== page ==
Thirty years of the Airbus A320 series seems to have gone by without much notice. Incremental developments have been the name of the game, Airbus following a pattern established by Boeing with the 737 series. Both still retain their recognisable familiarity, yet they are technologically light years further ahead than when they came into existence, even if the basic framework is little different under the skin.
Materials, seating, unquestionably technology, has radically changed in the three decades that have since elapsed. The A321 seemed like an odd ball at the time it was introduced. Orders were relatively minimal, though nowhere near as the sparse as they were for the A318. And yet right now, it’s time seems to have finally arrived – almost 1,600 back orders exist for the A321 Neo and A321 Neo LR. Boeing is possibly to blame, ignoring the large single aisle market for over 12 years since the demise of the 757. Not even the proposed 737 MAX-10 will really pose a challenge, and anything else – if there ever is anything else, is at least 10 years away from entering service.
So, today we look at a typical current version of the A321. Friday we’ll look at new manufacturer Panda models version of the A320 Ceo, and Tuesday next week we’ll look at their version of the A320 Neo, the first to really make an attempt to model this important new version.
HB-ION entered service with Swiss in May 2013, flying a CY200 arrangement and powered by CFMI CFM56-5B1/3’s. She was converted to carry a CY219 configuration with the introduction across the Lufthansa Group of the new ergonomic lightweight seating (which I have to say I’m a big fan of, they’re very comfortable, and there’s plenty of space even for me at 6ft tall).
Generally speaking the Phoenix A321 mould is pretty good, the nose especially fits well with any silhouette comparison.
This version, which has also been used at times by Gemini (on an AA A321 at least), has three up top aerials and one below.
Technical print and detail is excellent, doors, windows, etc, are all exactly as you would want and finely printed.
2.Wings and landing gear
The wings are push in affairs, and look so much better for it. Nicely detailed, not overly drowned in paint, but they do look a little old-fashioned with the central grey area This aircraft does have it, but Swiss a re a little inconsistent with it, some do, some don’t. Why? I have no idea.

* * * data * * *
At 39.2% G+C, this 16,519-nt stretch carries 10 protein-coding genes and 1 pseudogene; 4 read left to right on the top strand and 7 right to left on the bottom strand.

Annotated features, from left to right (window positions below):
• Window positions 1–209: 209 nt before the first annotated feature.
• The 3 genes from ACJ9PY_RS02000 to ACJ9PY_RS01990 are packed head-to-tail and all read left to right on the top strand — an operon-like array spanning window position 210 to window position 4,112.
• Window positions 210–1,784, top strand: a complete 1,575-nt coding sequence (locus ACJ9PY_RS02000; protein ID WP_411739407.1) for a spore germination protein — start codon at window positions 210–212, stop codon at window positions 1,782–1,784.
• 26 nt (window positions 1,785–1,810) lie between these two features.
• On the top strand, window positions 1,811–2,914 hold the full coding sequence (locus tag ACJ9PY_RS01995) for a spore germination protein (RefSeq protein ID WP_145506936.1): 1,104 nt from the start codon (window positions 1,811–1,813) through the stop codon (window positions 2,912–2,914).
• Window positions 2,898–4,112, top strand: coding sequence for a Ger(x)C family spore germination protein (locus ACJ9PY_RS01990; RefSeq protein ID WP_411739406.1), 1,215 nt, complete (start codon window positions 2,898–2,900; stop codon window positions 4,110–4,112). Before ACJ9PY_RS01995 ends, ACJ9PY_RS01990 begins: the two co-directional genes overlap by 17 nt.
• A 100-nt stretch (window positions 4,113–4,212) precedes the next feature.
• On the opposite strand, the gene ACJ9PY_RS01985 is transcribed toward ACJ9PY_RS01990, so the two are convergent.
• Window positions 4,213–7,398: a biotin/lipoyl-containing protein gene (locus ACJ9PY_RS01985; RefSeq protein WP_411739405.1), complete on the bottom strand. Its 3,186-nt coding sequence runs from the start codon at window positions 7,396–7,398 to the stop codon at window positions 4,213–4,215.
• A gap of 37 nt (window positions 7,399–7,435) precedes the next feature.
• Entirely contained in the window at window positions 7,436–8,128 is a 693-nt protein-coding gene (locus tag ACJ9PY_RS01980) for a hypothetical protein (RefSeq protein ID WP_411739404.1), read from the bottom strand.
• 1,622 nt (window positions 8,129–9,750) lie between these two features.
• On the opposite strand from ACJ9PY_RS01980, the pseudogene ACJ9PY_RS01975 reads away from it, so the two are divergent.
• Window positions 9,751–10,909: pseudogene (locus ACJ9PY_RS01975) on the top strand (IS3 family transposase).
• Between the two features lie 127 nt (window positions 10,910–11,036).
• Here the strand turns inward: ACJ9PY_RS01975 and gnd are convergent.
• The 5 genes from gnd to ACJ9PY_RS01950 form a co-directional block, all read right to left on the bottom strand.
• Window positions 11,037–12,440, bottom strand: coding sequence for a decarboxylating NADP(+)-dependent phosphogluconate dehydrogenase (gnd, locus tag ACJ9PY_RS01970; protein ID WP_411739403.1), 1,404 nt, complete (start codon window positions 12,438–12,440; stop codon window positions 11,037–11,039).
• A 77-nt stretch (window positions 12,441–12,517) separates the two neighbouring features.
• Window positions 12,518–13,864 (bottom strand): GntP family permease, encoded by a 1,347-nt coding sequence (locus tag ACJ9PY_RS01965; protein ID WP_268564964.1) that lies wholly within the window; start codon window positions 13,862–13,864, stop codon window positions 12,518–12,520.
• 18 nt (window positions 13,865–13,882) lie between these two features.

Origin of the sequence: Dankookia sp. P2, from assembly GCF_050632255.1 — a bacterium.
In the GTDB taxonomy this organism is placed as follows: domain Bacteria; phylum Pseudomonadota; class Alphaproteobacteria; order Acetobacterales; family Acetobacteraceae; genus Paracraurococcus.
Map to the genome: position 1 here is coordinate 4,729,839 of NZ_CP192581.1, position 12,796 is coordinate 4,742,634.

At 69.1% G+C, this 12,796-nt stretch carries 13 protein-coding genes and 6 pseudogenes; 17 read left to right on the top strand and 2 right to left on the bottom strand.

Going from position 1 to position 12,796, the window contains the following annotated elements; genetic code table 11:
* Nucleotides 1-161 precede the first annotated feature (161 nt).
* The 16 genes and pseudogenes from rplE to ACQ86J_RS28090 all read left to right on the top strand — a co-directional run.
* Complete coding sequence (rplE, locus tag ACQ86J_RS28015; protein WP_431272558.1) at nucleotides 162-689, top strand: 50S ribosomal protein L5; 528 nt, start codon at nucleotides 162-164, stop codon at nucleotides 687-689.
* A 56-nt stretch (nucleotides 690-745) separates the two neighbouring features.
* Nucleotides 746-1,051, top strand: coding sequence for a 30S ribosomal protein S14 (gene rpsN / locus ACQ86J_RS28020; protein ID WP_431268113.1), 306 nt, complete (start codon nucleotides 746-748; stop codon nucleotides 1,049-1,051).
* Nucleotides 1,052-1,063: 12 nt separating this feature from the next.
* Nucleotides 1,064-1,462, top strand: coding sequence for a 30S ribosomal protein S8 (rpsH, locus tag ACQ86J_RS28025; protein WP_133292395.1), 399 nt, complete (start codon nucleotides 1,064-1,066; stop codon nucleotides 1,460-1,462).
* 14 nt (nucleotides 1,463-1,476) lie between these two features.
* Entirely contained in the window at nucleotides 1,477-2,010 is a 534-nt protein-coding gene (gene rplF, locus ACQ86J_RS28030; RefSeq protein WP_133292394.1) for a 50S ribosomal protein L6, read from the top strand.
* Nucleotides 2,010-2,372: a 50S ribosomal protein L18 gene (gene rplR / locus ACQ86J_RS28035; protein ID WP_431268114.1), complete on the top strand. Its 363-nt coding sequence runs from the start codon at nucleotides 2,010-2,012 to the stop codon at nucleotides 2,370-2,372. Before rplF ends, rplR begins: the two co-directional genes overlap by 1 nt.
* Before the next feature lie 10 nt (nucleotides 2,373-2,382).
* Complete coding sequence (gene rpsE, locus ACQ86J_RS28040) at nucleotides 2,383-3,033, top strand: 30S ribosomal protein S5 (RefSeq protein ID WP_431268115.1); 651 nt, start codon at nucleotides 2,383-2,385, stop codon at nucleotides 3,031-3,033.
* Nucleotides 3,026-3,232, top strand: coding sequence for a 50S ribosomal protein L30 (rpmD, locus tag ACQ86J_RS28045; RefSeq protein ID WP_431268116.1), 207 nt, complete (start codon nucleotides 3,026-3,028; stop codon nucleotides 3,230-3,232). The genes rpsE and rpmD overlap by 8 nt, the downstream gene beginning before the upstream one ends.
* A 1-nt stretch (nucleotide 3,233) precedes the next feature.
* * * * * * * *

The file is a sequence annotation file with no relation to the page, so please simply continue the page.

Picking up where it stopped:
The landing gear is fine, everything rotates and the hydraulics seem robust and well painted.
The paint and detail are excellent, what doesn’t work so well is a very small mould distortion at the front of No.1 Engine which looks a tad more oval than round and doesn’t quite match No.2. However it’s fair to say that’s being slightly picky and you’d have to really give it a close once-over to even notice.
The good bit is the fan and rim colours are excellent. Titanium fans!
Printed technical detail on the nacelles is excellent.
Commensurate with the rest of the aircraft, even the nose detail is first-rate. the aircraft name, Lugano, can easily be read under the Star Alliance logo next to door No.1.
Not brilliantly put together, especially on the port side and vertical. They’re not terrible by any means, just look like they could have been pushed in a bit more, fitted more seamlessly.
White with a little red here and there, not a lot could go wrong. Unless you’re Gemini making the Lufthansa A359 in a custard cream-white.
7.Score and conclusions
- -2 for the tail fit
- -1 for the mild mould issue with N0.1 engine
- 97% isn’t bad at all.
It’s a competent enough model, in a simple enough livery and perfectly represents the typical European Airbus A321, used on high volume, medium frequency routes like Moscow, Barcelona, Geneva, Berlin (all from Zürich) – and yes the Swiss do manage to fill 219 people on a 27 minute internal flight!
My recommendation: a definite buy if you can find one